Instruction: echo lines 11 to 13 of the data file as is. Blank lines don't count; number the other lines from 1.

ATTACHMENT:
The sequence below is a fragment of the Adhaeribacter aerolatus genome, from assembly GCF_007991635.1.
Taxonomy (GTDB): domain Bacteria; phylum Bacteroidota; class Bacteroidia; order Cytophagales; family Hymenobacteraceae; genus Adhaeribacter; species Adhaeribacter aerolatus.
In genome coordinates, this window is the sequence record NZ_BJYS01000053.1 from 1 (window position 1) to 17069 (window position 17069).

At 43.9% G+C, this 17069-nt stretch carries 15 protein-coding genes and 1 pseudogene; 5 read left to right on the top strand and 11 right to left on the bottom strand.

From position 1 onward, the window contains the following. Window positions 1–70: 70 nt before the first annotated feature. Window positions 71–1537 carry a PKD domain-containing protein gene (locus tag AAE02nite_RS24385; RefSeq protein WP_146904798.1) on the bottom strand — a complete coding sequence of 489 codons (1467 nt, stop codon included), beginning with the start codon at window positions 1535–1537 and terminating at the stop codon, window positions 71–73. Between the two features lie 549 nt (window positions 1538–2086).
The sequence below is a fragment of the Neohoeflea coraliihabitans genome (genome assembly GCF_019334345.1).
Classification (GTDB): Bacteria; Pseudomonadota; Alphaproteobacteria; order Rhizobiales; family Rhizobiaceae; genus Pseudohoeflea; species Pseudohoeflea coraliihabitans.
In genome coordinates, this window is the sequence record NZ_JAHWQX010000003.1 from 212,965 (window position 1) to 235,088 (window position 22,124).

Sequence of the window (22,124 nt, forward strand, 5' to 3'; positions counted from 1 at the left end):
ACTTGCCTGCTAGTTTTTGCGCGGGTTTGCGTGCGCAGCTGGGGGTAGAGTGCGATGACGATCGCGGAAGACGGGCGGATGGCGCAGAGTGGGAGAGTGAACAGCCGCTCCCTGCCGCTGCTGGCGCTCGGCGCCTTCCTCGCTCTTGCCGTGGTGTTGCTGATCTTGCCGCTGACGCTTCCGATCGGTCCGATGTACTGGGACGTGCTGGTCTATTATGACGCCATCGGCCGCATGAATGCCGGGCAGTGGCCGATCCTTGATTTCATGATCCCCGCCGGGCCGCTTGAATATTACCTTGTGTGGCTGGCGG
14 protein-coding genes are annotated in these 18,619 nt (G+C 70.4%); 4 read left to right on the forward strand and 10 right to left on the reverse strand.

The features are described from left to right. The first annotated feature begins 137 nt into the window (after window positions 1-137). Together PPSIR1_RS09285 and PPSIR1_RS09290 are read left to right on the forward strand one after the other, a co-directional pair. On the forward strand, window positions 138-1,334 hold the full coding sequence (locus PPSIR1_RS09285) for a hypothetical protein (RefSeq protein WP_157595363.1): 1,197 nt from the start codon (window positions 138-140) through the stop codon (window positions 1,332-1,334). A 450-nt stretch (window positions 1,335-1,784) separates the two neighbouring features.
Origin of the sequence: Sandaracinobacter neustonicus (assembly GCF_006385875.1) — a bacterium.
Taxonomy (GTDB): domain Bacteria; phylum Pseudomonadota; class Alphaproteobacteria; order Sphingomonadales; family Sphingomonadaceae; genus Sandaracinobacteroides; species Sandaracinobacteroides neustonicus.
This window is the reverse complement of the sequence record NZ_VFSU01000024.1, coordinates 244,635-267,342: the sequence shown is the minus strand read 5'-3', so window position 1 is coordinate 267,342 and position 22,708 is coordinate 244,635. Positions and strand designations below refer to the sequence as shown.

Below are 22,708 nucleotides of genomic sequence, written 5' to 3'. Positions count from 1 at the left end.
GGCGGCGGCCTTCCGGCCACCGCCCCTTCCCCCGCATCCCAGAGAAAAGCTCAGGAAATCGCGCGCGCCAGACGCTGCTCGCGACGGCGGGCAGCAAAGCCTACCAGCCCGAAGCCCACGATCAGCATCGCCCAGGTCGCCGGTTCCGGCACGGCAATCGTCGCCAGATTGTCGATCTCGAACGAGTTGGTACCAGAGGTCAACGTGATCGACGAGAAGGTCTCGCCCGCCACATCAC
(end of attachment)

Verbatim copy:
14 protein-coding genes are annotated in these 18,619 nt (G+C 70.4%); 4 read left to right on the forward strand and 10 right to left on the reverse strand.

The features are described from left to right. The first annotated feature begins 137 nt into the window (after window positions 1-137). Together PPSIR1_RS09285 and PPSIR1_RS09290 are read left to right on the forward strand one after the other, a co-directional pair. On the forward strand, window positions 138-1,334 hold the full coding sequence (locus PPSIR1_RS09285) for a hypothetical protein (RefSeq protein WP_157595363.1): 1,197 nt from the start codon (window positions 138-140) through the stop codon (window positions 1,332-1,334). A 450-nt stretch (window positions 1,335-1,784) separates the two neighbouring features.
Origin of the sequence: Sandaracinobacter neustonicus (assembly GCF_006385875.1) — a bacterium.